MINNEAPOLIS - A Minneapolis woman wants to revitalize the economy in north Minneapolis by opening a black-owned credit union. And Me’Lea Connelly and members of the local organization, Blexit, are close to accomplishing that goal by 2019.
Blexit applied for grant money to open their own credit union in Minnesota. They've already secured startup money and are entering the next phase, which includes applying for a charter application with the National Credit Union Association.
Connelly says the nonprofit stemmed from the killing of Philando Castile. That is when she and other concerned Twin Cities residents formed the community organization, Blexit. It is an organization aimed at cultivating economic civil resistance. After several community meetings open to the public, Me’Lea Connelly said it was clear members of the community wanted to focus on black banking.
Currently, there are only two banks in north Minneapolis, according to Connelly. She calls north Minneapolis a "banking desert" because people don't have access to checking accounts or pathways to manage their money.
“They are going to these payday lenders instead," she said from her office on the 1200 block of Broadway. "In this neighborhood you practically can't throw a rock without hitting a payday lender. They are cash checking outfits and are extremely predatory. I say predatory because their target market is poor people. Black poor people, especially in north Minneapolis, are the last people that can afford to pay a 200-percent interest rate on a payday loan, and it puts people in extreme debt."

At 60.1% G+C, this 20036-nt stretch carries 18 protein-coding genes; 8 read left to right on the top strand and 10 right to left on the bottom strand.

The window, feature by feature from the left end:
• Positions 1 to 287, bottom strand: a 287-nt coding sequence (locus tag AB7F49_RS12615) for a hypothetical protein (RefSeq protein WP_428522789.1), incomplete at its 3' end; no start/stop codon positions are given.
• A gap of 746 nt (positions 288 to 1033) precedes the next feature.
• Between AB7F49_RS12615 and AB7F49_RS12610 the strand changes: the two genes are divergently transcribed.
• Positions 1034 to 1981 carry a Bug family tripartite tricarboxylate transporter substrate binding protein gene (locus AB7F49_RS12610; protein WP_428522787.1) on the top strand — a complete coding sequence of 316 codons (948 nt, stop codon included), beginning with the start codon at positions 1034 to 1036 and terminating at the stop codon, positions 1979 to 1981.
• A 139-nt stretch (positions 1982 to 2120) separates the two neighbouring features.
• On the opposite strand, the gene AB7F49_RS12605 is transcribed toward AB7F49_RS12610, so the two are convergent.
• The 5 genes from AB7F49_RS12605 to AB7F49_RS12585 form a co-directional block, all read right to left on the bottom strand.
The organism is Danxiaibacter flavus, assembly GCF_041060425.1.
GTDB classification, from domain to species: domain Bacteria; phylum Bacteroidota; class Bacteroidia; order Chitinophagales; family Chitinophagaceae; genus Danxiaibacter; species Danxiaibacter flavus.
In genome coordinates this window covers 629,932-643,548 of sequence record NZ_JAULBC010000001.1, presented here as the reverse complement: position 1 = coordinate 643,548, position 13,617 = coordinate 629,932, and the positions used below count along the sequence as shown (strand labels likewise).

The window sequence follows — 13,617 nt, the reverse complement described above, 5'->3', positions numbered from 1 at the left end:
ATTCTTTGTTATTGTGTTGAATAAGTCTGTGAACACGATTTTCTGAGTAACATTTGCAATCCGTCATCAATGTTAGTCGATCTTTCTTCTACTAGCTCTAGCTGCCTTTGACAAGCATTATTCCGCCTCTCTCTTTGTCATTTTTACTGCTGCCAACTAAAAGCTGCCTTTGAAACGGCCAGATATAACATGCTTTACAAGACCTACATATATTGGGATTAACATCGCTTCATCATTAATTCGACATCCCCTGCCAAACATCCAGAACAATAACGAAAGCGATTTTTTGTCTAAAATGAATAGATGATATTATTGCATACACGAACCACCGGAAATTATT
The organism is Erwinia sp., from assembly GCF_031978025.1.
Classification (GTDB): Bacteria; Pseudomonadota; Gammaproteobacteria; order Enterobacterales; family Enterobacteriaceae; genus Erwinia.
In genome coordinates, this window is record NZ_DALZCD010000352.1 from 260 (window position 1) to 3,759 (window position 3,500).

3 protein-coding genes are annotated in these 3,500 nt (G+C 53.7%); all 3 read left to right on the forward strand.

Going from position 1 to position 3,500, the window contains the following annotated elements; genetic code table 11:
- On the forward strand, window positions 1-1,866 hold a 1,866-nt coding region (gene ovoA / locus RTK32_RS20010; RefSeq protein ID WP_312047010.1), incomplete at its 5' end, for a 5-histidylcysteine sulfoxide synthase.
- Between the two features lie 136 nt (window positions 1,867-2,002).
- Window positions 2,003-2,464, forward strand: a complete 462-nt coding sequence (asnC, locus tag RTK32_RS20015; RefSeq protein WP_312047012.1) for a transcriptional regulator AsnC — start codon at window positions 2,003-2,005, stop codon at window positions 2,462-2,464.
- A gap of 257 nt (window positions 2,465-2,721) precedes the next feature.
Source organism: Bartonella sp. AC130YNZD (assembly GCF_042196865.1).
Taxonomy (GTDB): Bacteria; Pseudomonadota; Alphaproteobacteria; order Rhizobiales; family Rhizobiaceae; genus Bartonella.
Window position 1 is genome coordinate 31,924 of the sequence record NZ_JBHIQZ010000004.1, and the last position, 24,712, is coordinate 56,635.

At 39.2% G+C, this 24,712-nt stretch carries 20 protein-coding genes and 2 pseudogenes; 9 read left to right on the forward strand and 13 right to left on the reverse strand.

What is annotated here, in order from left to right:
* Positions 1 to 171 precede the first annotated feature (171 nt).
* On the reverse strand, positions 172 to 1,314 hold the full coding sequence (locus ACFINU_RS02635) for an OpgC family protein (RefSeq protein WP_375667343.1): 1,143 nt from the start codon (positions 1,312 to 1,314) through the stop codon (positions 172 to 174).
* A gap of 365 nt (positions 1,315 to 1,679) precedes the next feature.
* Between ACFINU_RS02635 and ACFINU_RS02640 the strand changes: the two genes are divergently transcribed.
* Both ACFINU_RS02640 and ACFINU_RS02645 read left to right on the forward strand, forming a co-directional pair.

The black-owned credit union will be the first of its kind in the state. USA Today reports there are 27 black-owned banks in the nation. But a credit union offers something unique.
“It is owned by the members," Connelly said. "They chose the services, the products, the board, and the whole focus around the credit union is a mission. What are we here to accomplish?” Connelly said. “A bank is a for-profit corporation. The goal of a bank is to make money. The people who benefit are going to be CEOs and their shareholders. We want north Minneapolis and our membership to have an ownership of the entity that is caring for their money. That is the difference between a bank and a credit union.”
Members of the community will decide the name of the credit union. To learn more, visit http://www.abepmn.org/about.